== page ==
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ERIC Number: ED521101
Record Type: Non-Journal
Publication Date: 2010
Pages: 213
Abstractor: As Provided
Reference Count: 0
ISBN: ISBN-978-1-1241-7394-8
Will You Be My Friend? Understanding Friendships in People with Williams Syndrome and People with Intellectual Disabilities: A Mixed-Method Approach
Krata, Jill
ProQuest LLC, Ph.D. Dissertation, Columbia University
It has been established in the literature, that individuals with intellectual disabilities often experience difficulties in social adjustment (Matson & Fee, 1991; Mulick, Hanson, & Dura, 1991) and experience high rates of peer rejection (Merrel, Merz, Johnson, & Ring, 1992). Furthermore, studies reveal that people with intellectual disabilities live with few connections and have limited friendships (Pottie & Sumarah, 2004). Individuals with Williams syndrome, have a similar social profile where they report feeling isolated, have difficulty making friends and experience failure in their social relationships (Tager-Flusberg, 2004; John, Rowe, & Mervis, 2009). However, individuals with Williams syndrome vastly differ from most other people with intellectual disabilities, with respect to their strong propensity for social engagement (John et al., 2009) and their strengths in expressive language and vocabulary. Currently, there is no research that examines social adjustment in friendship patterns among individuals with intellectual disabilities and individuals with Williams syndrome. The current study compared eight individuals with Williams syndrome to thirteen individuals with intellectual disabilities, across various quantitative and qualitative measures of friendship. A Two-Phase Sequential Explanatory Mixed Method design was used. In the first phase, quantitative measures were employed to make comparisons between the two groups. In the second phase, qualitative methods involving small focus groups were used to explore the phenomenon of friendship within each diagnostic group. Overall, results from the quantitative phase of the study demonstrated that individuals with Williams syndrome expressed greater closeness with their friends and enjoyed the company of others more than did individuals with intellectual disabilities. However, it was necessary to interpret these differences with caution because of IQ and gender differences between the two groups. Results from the qualitative phase illuminated differentiated understandings of friendship for the two diagnostic groups. In particular, the individuals with Williams syndrome showed a heightened tendency to express empathy and emotional support and to take on the perspective of their friend. [The dissertation citations contained here are published with the permission of ProQuest LLC. Further reproduction is prohibited without permission. Copies of dissertations may be obtained by Telephone (800) 1-800-521-0600. Web page:]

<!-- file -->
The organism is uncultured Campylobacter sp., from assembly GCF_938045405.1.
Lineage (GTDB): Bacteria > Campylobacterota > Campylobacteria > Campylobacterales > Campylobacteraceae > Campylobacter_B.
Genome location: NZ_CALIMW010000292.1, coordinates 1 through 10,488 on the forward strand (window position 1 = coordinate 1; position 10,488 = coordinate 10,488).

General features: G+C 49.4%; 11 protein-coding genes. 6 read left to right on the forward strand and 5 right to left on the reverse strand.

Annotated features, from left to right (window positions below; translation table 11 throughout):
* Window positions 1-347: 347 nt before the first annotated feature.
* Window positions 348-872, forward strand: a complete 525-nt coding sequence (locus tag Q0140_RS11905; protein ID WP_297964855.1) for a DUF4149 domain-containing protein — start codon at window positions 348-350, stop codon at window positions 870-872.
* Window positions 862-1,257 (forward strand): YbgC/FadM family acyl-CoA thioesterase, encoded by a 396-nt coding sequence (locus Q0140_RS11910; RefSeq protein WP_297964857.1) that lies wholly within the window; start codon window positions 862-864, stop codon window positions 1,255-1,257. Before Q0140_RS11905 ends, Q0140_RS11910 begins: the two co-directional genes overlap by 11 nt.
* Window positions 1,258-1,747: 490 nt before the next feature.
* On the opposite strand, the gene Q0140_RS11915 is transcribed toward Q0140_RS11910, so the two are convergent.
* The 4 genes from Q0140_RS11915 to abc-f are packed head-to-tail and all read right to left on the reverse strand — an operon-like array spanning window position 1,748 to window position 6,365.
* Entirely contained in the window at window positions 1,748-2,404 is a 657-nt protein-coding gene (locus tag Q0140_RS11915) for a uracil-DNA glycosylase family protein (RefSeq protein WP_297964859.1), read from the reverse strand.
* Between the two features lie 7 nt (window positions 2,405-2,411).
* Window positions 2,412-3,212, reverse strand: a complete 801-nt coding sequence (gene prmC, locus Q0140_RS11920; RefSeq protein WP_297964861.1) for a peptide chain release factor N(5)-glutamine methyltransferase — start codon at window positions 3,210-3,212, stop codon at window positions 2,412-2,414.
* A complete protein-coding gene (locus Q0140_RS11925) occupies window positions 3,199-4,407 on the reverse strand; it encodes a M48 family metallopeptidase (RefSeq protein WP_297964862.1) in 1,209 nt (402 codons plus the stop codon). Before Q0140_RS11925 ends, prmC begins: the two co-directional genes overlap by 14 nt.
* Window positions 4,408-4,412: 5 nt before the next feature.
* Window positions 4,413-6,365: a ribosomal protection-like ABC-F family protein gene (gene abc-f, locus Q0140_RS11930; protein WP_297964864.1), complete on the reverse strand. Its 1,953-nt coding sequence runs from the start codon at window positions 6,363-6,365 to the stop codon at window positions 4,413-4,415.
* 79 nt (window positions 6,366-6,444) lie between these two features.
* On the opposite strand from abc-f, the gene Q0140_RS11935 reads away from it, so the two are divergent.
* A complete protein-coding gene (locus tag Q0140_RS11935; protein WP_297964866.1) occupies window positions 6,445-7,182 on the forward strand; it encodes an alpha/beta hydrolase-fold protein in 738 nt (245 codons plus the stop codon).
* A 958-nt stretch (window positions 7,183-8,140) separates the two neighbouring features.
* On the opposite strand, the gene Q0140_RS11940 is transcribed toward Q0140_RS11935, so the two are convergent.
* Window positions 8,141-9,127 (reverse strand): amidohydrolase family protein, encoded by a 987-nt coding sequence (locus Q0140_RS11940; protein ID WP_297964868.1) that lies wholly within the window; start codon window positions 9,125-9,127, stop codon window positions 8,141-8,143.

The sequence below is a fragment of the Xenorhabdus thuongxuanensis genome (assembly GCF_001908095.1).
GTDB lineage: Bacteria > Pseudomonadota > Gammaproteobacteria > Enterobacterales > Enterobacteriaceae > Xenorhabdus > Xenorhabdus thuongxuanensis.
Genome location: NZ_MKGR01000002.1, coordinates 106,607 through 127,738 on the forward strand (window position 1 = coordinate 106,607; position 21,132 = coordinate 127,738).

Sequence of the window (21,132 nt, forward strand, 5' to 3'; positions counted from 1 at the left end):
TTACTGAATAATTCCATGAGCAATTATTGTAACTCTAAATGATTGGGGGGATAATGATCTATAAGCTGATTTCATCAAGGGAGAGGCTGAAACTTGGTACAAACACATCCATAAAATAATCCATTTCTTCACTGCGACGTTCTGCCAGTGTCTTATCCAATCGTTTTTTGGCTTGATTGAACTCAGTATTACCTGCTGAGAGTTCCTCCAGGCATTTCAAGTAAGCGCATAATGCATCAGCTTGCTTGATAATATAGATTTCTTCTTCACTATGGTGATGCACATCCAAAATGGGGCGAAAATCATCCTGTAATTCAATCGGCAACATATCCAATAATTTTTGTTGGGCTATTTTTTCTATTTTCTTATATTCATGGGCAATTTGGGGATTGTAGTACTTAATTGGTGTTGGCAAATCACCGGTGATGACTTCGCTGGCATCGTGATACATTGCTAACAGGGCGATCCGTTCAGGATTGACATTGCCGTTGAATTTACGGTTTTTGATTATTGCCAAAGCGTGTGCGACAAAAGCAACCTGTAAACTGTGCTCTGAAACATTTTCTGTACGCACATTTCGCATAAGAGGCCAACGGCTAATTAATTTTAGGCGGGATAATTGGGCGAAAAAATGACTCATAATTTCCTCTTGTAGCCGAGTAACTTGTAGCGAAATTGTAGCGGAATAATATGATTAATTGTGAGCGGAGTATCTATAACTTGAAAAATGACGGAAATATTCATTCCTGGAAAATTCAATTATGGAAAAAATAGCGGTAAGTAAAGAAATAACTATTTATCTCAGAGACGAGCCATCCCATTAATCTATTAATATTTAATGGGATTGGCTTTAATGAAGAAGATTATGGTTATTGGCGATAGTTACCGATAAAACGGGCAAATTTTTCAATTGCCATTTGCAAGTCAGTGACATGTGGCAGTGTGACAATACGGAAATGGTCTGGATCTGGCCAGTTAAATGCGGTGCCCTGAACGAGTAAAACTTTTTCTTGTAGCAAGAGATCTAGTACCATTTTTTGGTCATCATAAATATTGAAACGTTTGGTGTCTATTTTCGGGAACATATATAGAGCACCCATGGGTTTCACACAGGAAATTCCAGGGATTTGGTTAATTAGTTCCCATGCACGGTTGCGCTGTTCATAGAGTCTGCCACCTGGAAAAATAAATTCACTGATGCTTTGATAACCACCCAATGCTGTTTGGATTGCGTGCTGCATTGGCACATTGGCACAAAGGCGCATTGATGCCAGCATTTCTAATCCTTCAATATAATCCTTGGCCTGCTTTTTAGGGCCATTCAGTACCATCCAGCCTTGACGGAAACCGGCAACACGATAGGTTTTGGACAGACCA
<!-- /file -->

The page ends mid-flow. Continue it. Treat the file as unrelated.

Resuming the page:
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Publication Type: Dissertations/Theses - Doctoral Dissertations
Education Level: N/A
Audience: N/A
Language: English
Sponsor: N/A
Authoring Institution: N/A